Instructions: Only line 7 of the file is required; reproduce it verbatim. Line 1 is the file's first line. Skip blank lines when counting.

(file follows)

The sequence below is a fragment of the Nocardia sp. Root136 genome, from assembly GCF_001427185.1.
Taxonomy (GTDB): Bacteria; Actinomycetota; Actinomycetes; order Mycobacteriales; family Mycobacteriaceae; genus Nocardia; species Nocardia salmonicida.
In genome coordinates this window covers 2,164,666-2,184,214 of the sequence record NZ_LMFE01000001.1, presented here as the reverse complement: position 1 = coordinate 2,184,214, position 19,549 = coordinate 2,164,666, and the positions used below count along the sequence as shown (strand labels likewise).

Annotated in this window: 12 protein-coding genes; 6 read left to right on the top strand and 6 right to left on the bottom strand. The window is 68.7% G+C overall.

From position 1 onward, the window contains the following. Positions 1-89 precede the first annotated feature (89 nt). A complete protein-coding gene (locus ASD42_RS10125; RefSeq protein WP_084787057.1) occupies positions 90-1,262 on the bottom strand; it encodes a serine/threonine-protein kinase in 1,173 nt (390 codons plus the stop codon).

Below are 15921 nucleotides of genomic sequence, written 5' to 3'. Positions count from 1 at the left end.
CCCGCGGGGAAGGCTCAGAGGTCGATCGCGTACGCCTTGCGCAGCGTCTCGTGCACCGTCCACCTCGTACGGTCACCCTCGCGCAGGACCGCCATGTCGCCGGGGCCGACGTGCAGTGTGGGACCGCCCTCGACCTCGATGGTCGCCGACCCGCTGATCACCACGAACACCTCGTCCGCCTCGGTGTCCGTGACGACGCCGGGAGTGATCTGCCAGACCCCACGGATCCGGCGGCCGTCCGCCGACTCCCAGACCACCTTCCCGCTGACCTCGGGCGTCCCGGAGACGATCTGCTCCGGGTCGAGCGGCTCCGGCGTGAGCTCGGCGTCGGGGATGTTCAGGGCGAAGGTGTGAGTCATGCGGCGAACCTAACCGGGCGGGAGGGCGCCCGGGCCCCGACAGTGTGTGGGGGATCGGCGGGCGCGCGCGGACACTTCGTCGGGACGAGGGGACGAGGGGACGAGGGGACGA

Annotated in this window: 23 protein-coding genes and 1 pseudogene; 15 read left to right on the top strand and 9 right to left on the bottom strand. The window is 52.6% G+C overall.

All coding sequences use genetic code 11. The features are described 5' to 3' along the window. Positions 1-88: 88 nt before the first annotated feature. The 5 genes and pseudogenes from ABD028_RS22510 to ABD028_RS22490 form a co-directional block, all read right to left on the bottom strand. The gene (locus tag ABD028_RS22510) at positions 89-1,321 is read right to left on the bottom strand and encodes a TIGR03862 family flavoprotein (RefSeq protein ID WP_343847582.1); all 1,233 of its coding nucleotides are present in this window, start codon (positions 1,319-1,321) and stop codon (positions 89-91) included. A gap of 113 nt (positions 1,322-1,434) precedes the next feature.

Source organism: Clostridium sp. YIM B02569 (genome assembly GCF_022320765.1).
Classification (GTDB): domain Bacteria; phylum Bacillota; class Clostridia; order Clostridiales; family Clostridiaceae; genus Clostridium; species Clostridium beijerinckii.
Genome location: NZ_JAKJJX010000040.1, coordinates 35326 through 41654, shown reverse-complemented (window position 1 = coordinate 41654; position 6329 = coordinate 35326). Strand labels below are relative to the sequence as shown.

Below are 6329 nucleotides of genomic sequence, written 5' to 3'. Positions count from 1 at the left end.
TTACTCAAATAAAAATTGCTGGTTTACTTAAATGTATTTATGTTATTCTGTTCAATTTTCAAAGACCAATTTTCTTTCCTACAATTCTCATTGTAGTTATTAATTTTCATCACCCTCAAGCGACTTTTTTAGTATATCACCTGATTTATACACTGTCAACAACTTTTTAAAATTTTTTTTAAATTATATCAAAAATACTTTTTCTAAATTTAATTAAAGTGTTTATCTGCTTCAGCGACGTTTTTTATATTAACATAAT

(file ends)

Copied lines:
CCCGCGGGGAAGGCTCAGAGGTCGATCGCGTACGCCTTGCGCAGCGTCTCGTGCACCGTCCACCTCGTACGGTCACCCTCGCGCAGGACCGCCATGTCGCCGGGGCCGACGTGCAGTGTGGGACCGCCCTCGACCTCGATGGTCGCCGACCCGCTGATCACCACGAACACCTCGTCCGCCTCGGTGTCCGTGACGACGCCGGGAGTGATCTGCCAGACCCCACGGATCCGGCGGCCGTCCGCCGACTCCCAGACCACCTTCCCGCTGACCTCGGGCGTCCCGGAGACGATCTGCTCCGGGTCGAGCGGCTCCGGCGTGAGCTCGGCGTCGGGGATGTTCAGGGCGAAGGTGTGAGTCATGCGGCGAACCTAACCGGGCGGGAGGGCGCCCGGGCCCCGACAGTGTGTGGGGGATCGGCGGGCGCGCGCGGACACTTCGTCGGGACGAGGGGACGAGGGGACGAGGGGACGA